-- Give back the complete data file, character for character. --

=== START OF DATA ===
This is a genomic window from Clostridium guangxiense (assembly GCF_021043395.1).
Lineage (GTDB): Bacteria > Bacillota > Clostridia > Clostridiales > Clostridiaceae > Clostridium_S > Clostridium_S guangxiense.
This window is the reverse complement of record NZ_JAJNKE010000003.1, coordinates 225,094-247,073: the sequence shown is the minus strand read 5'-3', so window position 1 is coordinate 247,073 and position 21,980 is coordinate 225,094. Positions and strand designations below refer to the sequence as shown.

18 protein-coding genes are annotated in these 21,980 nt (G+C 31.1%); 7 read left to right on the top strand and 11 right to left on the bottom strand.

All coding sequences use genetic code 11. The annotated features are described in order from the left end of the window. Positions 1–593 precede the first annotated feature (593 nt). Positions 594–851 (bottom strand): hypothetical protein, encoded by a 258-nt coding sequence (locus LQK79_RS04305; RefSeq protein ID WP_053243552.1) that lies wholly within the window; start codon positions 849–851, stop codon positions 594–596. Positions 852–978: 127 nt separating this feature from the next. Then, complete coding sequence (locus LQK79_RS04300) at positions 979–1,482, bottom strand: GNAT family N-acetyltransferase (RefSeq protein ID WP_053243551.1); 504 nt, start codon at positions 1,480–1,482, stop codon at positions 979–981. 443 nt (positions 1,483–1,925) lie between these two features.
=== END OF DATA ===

This is a genomic window from Clostridium guangxiense (assembly GCF_021043395.1).
Lineage (GTDB): Bacteria > Bacillota > Clostridia > Clostridiales > Clostridiaceae > Clostridium_S > Clostridium_S guangxiense.
This window is the reverse complement of record NZ_JAJNKE010000003.1, coordinates 225,094-247,073: the sequence shown is the minus strand read 5'-3', so window position 1 is coordinate 247,073 and position 21,980 is coordinate 225,094. Positions and strand designations below refer to the sequence as shown.

18 protein-coding genes are annotated in these 21,980 nt (G+C 31.1%); 7 read left to right on the top strand and 11 right to left on the bottom strand.

All coding sequences use genetic code 11. The annotated features are described in order from the left end of the window. Positions 1–593 precede the first annotated feature (593 nt). Positions 594–851 (bottom strand): hypothetical protein, encoded by a 258-nt coding sequence (locus LQK79_RS04305; RefSeq protein ID WP_053243552.1) that lies wholly within the window; start codon positions 849–851, stop codon positions 594–596. Positions 852–978: 127 nt separating this feature from the next. Then, complete coding sequence (locus LQK79_RS04300) at positions 979–1,482, bottom strand: GNAT family N-acetyltransferase (RefSeq protein ID WP_053243551.1); 504 nt, start codon at positions 1,480–1,482, stop codon at positions 979–981. 443 nt (positions 1,483–1,925) lie between these two features.